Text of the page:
A phase 2 study of the oral mammalian target of rapamycin inhibitor, everolimus, in patients with recurrent endometrial carcinoma




Dysregulation of phosphatase and tensin homolog (PTEN) and the gene that encodes the p110α catalytic subunit of phosphatidylinositol-3-kinase (PI3K), PIK3CA, are the most common mutations in endometrial carcinoma (EC). Loss of PTEN or activation of PIK3CA results in constitutive activation of AKT, which leads to up-regulation of mammalian target of rapamycin (mTOR). Everolimus is an oral rapamycin analog that acts by selectively inhibiting mTOR.


A single-institution, open-labeled, phase 2 study of everolimus in patients with measurable recurrent EC who had failed at least 1 and no more than 2 prior chemotherapeutic regimens was performed. Everolimus was administered at a dose of 10 mg orally daily for 28-day cycles. Patients were treated until disease progression or toxicity. The primary endpoint was clinical benefit response (CBR), defined as a confirmed complete or partial response or prolonged stable disease (SD) (≥8 weeks). Inclusion was limited to patients with endometrioid histology.


A total of 35 patients were enrolled (median age, 58 years; range, 38-81 years). A total of 81 cycles were administered. Twelve of 28 (43%) evaluable patients had not developed disease progression at the time of the first objective evaluation (8 weeks). All these patients had SD (median, 4.5 cycles; range, 2-10 cycles). Six of the 28 (21%) patients had a confirmed CBR at 20 weeks of therapy. Patients with CBR discontinued treatment because of toxicity (6 patients), disease progression (5 patients), and noncompliance (1 patient). Seven patients were unevaluable after receiving ≤1 cycle because of toxicity (5 patients) or noncompliance (2 patients). The most common drug-related toxicities were fatigue, anemia, pain, lymphopenia, and nausea.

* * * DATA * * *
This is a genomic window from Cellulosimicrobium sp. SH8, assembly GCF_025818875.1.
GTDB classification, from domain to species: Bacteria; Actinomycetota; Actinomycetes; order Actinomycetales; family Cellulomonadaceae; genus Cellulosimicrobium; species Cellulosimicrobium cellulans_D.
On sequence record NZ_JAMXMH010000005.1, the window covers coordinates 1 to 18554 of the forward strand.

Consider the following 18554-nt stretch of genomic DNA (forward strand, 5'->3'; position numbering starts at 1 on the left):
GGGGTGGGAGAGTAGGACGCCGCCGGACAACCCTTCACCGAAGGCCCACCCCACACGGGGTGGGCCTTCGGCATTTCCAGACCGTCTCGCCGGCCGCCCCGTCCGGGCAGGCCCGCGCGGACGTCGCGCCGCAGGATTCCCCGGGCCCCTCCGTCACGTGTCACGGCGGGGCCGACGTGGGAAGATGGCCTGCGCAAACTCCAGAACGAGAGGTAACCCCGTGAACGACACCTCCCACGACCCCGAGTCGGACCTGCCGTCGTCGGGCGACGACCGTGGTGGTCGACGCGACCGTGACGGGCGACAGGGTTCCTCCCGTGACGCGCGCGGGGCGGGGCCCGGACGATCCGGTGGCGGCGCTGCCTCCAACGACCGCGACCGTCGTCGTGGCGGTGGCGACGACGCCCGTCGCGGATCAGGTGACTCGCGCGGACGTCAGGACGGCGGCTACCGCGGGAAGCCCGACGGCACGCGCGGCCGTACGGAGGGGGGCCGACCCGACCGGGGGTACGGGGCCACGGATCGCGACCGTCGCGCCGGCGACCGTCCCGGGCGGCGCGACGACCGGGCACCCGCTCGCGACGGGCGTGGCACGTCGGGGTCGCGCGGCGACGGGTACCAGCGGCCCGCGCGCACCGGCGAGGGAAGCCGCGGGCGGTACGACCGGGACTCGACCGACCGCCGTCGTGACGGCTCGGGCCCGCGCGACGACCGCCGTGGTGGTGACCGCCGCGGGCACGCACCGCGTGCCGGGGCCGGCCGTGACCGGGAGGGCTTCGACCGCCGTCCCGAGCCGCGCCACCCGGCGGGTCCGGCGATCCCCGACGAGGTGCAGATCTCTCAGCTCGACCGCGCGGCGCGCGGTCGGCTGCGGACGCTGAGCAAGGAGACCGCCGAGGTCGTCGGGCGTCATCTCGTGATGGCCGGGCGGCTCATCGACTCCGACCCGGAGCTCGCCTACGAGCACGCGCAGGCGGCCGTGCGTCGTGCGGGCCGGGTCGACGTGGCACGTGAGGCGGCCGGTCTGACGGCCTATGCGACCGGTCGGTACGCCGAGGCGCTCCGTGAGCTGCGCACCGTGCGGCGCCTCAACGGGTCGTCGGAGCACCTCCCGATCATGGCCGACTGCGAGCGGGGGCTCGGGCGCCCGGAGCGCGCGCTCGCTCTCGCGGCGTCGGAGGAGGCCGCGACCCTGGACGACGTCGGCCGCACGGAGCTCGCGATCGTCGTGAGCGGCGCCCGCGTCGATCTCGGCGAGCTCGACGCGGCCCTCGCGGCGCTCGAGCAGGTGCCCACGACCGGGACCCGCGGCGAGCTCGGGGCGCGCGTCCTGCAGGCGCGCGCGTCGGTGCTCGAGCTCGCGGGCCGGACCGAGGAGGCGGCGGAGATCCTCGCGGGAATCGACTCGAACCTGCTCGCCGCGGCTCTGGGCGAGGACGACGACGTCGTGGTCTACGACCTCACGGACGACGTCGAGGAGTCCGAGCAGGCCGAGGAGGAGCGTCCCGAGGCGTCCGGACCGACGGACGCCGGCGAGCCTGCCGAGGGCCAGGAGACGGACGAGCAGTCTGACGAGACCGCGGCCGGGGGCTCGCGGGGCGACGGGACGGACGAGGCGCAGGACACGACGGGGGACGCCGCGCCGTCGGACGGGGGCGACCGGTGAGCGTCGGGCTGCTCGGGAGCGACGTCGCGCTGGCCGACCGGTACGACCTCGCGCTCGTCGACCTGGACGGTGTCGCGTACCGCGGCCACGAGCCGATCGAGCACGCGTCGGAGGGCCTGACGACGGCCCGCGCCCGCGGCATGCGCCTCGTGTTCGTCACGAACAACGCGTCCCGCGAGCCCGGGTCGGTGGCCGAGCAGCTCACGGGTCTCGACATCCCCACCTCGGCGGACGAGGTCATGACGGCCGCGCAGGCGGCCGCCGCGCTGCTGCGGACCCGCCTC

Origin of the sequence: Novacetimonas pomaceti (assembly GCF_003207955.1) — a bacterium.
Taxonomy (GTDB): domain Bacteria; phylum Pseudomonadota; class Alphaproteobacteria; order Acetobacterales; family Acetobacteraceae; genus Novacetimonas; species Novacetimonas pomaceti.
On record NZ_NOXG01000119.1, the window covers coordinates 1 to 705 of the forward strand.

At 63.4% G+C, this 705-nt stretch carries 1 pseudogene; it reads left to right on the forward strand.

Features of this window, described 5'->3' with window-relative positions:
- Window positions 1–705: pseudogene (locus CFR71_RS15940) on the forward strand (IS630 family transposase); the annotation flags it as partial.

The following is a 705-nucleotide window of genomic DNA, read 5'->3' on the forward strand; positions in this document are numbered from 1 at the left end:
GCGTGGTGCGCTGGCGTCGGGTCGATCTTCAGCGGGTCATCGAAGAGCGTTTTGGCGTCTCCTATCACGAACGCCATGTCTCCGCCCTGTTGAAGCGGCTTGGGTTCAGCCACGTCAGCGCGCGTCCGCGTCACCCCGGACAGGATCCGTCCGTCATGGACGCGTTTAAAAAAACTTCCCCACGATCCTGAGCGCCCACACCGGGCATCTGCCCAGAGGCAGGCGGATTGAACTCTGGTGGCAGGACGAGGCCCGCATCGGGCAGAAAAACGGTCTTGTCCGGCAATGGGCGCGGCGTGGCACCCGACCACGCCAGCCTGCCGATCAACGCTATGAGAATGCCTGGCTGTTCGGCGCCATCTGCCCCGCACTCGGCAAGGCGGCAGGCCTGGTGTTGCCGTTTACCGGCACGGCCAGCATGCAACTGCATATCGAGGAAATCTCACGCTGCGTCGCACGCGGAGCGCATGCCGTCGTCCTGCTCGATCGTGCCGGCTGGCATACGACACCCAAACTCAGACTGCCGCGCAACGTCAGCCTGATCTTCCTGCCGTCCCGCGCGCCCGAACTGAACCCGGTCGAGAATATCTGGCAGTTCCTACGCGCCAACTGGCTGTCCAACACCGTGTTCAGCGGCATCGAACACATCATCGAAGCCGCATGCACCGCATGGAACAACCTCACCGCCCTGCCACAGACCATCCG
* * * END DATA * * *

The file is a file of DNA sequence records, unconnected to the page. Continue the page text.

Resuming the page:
Everolimus demonstrated encouraging single-agent CBR in pretreated patients with recurrent endometrioid EC. Future studies will evaluate this agent in combination with hormonal and/or cytotoxic therapy. Cancer 2010. © 2010 American Cancer Society.